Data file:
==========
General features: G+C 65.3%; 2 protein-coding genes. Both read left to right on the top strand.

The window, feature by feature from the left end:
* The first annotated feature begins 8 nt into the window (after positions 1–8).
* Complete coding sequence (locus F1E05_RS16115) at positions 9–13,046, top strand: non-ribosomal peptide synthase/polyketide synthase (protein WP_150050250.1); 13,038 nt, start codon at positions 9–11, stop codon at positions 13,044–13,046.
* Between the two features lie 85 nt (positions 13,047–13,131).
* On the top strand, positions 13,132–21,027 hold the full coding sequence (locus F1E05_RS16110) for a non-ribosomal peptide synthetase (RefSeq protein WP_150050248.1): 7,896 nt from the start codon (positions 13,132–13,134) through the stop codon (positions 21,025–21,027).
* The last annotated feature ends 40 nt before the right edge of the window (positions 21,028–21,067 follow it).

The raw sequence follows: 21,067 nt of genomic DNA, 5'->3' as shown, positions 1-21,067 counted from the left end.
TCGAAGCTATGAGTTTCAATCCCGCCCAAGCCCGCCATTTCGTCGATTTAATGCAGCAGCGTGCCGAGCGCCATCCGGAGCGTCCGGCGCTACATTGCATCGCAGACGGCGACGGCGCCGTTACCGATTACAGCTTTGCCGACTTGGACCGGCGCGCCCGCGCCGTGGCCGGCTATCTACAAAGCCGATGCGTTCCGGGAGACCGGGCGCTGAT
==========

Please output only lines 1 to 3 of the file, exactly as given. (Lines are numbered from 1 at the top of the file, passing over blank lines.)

General features: G+C 65.3%; 2 protein-coding genes. Both read left to right on the top strand.

The window, feature by feature from the left end:
* The first annotated feature begins 8 nt into the window (after positions 1–8).